Twitter said Wednesday it was stepping up security measures for the popular messaging service following a series of high-profile breaches by hackers hitting media organizations and others.
Twitter said it would implement a new login verification system, "a form of two-factor authentication" which is "a second check to make sure it's really you" when a user signs in.
"Of course, even with this new security option turned on, it's still important for you to use a strong password and follow the rest of our advice for keeping your account secure," said Jim O'Leary of Twitter Product Security.
Some recent attacks took over Twitter feeds and delivered fake tweets using the accounts of Agence France-Presse, the Associated Press, Financial Times and other news organizations.
Last month, hackers spooked markets after breaking into the AP Twitter account and falsely reporting President Barack Obama had been injured after two blasts at the White House.
Twitter said the new system would be an option for users, and would allow them to require a verification code for each sign-in.
"You'll need a confirmed email address and a verified phone number. After a quick test to confirm that your phone can receive messages from Twitter, you're ready to go," O'Leary said.
The security system will send a text message to the user's mobile phone with a verification code that would be entered for the login.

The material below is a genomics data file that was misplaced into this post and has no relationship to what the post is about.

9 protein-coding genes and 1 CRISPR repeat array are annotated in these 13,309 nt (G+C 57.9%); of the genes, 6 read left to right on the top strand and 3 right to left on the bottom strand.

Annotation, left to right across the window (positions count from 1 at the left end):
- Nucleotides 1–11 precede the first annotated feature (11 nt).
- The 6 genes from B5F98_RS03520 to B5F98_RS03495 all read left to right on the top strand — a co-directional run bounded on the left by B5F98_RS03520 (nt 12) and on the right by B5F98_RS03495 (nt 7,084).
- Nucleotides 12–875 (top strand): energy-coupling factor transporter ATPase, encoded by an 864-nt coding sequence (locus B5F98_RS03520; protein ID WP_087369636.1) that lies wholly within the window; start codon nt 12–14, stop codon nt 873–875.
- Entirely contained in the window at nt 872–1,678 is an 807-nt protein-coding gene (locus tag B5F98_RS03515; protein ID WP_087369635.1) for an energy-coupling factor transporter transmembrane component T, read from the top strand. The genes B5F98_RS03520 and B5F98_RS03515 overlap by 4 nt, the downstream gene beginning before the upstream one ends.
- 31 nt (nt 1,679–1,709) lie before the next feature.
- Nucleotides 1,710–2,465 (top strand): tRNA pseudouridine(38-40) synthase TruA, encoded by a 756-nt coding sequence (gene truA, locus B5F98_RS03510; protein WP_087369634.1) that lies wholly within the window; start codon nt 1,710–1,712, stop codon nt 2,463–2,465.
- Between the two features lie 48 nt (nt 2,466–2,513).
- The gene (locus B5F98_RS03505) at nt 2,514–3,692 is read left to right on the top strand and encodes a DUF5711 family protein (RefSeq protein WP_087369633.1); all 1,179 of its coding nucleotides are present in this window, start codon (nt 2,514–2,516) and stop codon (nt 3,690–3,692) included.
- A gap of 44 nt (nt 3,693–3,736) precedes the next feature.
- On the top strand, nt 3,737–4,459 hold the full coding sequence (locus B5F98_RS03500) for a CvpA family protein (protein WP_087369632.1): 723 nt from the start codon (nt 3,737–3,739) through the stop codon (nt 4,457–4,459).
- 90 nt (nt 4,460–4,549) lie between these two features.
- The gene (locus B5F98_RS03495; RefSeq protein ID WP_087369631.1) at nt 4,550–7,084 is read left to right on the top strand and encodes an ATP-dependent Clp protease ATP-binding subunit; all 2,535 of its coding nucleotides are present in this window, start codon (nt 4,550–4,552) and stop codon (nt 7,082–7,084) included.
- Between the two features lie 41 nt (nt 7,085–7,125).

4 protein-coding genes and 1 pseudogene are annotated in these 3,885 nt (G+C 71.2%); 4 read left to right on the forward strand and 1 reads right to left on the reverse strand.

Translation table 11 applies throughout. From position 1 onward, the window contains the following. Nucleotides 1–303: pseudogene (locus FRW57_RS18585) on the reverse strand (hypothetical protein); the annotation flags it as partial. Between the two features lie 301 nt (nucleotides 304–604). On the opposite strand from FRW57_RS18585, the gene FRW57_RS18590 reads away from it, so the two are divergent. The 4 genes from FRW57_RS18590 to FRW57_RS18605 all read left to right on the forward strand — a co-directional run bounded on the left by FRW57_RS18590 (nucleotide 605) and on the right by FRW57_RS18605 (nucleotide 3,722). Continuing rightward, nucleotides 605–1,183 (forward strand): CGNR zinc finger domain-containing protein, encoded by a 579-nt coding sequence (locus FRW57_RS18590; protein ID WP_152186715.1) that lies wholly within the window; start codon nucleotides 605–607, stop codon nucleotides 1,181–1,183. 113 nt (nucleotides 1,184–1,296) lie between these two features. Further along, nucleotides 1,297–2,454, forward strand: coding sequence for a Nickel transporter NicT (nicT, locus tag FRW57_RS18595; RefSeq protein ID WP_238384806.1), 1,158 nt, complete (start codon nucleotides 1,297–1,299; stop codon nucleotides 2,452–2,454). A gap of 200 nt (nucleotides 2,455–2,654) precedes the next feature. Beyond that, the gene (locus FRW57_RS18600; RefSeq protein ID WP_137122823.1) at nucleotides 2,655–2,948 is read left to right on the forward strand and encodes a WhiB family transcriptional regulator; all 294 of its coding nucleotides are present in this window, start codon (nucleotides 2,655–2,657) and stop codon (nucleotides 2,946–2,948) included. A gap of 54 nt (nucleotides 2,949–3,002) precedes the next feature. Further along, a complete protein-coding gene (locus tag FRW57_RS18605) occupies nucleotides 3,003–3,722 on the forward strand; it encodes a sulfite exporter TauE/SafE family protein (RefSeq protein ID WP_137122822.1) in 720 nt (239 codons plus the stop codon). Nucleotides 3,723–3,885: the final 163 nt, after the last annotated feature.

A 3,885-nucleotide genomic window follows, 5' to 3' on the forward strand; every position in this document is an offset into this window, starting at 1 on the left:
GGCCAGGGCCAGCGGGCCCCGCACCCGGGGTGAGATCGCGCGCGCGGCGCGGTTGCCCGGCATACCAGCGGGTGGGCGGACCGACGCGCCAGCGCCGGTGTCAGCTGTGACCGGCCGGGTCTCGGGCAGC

While Twitter has seen phenomenal growth as a social media outlet, its security has been questioned. Twitter said in February it was hit by a "sophisticated" cyber attack and that the passwords of about 250,000 users were stolen.
Johnannes Ullrich, a security specialist with the SANS Technology Institute, said two factor authentication "is the right step forward" but may not thwart the kind of attacks seen on Twitter feeds.
"With compromised media accounts, another issue is password sharing, which may hinder adoption of two factor authentication in environments that need it most until respective social media suites that are used by larger companies are updated to support Twitter's two-factor authentication scheme," Ullrich said.
James Gabberty, professor of information systems at Pace University, said the new verification system appeared positive but "it depends on how they deploy it."
He said the decision to use a separate communications channel such as a mobile phone is "generally very safe" but that it is preferable if the phone and Internet services are different carriers with "a different architecture."
"If it is a different company, then this is extremely safe and gives a very high level of assurance that the integrity of the message is not compromised."
But Gabberty said Twitter still has other security problems which need to be addressed, such as requiring strong passwords and frequent changes in passwords.
"I stay away from Twitter because it's such an insecure system. It's begging to be hacked," he said.
The Syrian Electronic Army, which appears to be aligned with the government of President Bashar al-Assad, has claimed credit for hacking AFP, AP and other news organizations.
Earlier this month, the Twitter feed of satirical US news website The Onion was also taken over by the Syrian group aiming to inject its own sardonic spin on the deadly conflict.
The Onion posted details of how its feed was hijacked, describing how emails were sent to some employees in a phishing spoof to gain access to passwords.
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